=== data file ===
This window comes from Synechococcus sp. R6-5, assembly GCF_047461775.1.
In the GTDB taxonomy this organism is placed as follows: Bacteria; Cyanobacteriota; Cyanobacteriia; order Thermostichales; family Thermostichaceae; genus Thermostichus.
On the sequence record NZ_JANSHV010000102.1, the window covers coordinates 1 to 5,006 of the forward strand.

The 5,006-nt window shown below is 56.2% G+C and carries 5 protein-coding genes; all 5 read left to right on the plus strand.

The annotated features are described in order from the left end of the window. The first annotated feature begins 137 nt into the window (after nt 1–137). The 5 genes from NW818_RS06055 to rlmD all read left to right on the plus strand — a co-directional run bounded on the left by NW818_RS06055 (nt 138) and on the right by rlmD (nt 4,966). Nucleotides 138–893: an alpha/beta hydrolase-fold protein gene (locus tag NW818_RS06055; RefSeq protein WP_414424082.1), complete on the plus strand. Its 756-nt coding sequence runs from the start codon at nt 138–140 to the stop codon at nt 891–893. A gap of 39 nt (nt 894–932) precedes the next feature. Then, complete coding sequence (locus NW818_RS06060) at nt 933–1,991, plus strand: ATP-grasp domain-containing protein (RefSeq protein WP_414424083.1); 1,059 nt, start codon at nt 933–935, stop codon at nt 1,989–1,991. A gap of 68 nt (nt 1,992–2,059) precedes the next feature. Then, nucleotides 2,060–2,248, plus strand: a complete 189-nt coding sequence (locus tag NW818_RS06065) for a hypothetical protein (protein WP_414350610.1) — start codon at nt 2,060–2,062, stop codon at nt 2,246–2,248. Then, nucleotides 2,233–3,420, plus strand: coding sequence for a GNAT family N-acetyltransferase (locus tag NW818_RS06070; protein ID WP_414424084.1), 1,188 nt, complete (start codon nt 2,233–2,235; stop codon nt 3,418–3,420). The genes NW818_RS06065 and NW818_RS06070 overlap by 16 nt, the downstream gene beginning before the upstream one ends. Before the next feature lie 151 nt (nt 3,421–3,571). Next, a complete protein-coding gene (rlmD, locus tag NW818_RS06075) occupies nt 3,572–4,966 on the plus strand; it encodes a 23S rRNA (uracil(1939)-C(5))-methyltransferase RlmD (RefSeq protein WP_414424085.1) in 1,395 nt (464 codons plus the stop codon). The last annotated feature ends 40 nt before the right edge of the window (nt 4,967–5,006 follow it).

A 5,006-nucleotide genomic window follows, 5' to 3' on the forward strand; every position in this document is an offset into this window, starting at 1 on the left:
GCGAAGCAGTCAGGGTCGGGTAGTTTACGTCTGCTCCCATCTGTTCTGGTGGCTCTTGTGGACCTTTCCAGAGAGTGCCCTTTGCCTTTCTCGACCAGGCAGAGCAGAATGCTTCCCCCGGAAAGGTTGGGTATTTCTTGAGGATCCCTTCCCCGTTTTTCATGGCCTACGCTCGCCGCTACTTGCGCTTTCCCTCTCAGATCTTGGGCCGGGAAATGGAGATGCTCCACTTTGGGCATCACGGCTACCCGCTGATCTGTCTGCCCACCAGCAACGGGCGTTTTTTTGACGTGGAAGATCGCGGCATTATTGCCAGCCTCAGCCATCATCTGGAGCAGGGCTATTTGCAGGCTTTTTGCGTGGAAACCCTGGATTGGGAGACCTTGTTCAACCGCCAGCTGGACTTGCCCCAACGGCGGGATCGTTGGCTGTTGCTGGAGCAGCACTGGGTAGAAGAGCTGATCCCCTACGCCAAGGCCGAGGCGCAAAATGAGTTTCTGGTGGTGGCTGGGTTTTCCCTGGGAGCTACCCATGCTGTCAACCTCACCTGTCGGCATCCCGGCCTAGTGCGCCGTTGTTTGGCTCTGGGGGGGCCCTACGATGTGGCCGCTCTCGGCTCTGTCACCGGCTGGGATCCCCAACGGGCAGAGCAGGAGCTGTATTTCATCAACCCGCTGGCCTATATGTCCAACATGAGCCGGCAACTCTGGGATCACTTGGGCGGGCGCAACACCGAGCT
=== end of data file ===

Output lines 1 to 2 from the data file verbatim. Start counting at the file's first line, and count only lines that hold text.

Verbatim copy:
This window comes from Synechococcus sp. R6-5, assembly GCF_047461775.1.
In the GTDB taxonomy this organism is placed as follows: Bacteria; Cyanobacteriota; Cyanobacteriia; order Thermostichales; family Thermostichaceae; genus Thermostichus.